As Friday dawned in Hollywood, the movie and television industry held its collective breath if some movement would occur on the strikes. By late night, those hopes were gone for now.
As the Writers Guild of America strike creeps up on its 100th day, the AMPTP reached out about the possibility of reopening talks. The meeting took place as planned on Friday, but from a note shared with WGA members on Friday night, it seems that things did not go as planned.
Ellen Stutzman and Tony Segall met with Carol Lombardini and AMPTP staff this afternoon for what Carol stated was a confidential sidebar to discuss resuming negotiations for a new MBA. Topics included – at the AMPTP’s insistence – press blackouts. Also discussed was a potential negotiation protocol and a preview of the issues each side intends to bring back to the table upon resumption.
As of now, there is no agreement on these items, because the AMPTP said they needed to consult with their member studios before moving forward.
Our intention after the confidential meeting was to send a simple email to you all letting you know we would get back to you when there was more specific information about resuming negotiations.
However, before the negotiating committee even had a chance to meet, our communications department began hearing from the trades asking for comments on studio-leaked rumors of the contents of the confidential meeting. This is after the AMPTP spent much of the meeting emphasizing the need for a press blackout.
Since the studios are leaking to the press we need to let you know what was said in the meeting.
First, Carol informed us that the DGA deal would be the deal on any pattern issues.
She stated they were willing to increase their offer on a few writer-specific TV minimums – and willing to talk about AI – but that they were not willing to engage on the preservation of the writers’ room, or success-based residuals. She did not indicate willingness to address screenwriter issues, Appendix A issues, and many of the other proposals that remain on our list.
On behalf of the Guild, Ellen reiterated the expectation that all the fundamental issues over which writers have been striking these past three months would be addressed in this new contract, and that no segment of the membership would be left behind.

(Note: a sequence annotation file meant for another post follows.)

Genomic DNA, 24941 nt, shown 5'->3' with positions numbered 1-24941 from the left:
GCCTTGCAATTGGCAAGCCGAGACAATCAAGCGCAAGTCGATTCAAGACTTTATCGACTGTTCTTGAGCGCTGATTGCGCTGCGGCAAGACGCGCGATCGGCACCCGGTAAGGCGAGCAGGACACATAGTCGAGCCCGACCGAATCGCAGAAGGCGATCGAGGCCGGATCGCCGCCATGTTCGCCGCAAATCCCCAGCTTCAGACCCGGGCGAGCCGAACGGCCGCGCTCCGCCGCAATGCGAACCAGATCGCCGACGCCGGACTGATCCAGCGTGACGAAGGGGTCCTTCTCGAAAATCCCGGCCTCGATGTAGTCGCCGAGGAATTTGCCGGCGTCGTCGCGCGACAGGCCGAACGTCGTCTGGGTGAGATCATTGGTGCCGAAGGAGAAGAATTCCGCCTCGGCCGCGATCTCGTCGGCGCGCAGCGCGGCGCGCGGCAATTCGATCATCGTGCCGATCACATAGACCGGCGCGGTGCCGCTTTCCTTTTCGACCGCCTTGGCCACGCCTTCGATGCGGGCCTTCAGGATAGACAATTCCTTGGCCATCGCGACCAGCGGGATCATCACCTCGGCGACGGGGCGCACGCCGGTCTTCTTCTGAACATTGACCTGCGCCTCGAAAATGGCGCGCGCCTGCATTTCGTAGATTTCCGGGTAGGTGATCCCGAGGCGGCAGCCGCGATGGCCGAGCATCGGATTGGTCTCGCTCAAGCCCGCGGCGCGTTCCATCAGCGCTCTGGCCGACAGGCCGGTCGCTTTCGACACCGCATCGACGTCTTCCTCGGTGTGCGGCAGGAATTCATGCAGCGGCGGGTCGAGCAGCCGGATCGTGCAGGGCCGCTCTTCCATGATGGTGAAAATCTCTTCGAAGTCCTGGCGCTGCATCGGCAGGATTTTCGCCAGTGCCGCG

Ellen made clear that, in addition to a comprehensive response from the AMPTP on our proposals in all work areas, we will need to address issues arising from the strike, including a health care benefit extension and additional plan funding, reinstatement of striking writers, and arbitration of disputes arising during the strike. We will also seek the right for individual WGA members to honor other unions’ picket lines as they have honored ours during this strike.
Carol’s response – something she repeated three times during the meeting – echoes what was written in the AMPTP press statement yesterday: “People just want to get back to work.”
We agree, with the caveat that those conditions that have made writers’ jobs increasingly untenable must first be addressed.
Your committee remains willing to engage with the companies and resume negotiations in good faith to make a fair deal for all writers, even with this early confirmation that the AMPTP playbook continues. But rest assured, this committee does not intend to leave anyone behind, or make merely an incremental deal to conclude this strike.
WGA NEGOTIATING COMMITTEE
The AMPTP responded later saying that Friday’s meeting was to determine “whether we have a willing bargaining partner.” It went on to add, “The WGA bargaining Committee’s rhetoric is unfortunate. This strike has hurt thousands of people in this industry, and we take that very seriously. Our only playbook is getting people back to work.”
The WGA went on strike on May 2, and were joined by SAG-AFTRA in July. For the WGA, they are looking for some movement from producers on the minimum staffing for TV shows, duration of employment, a streaming-based residual, and the use of A.I. in the future.
With this new turn of events, when the strike may come to an end is truly anyone’s guess.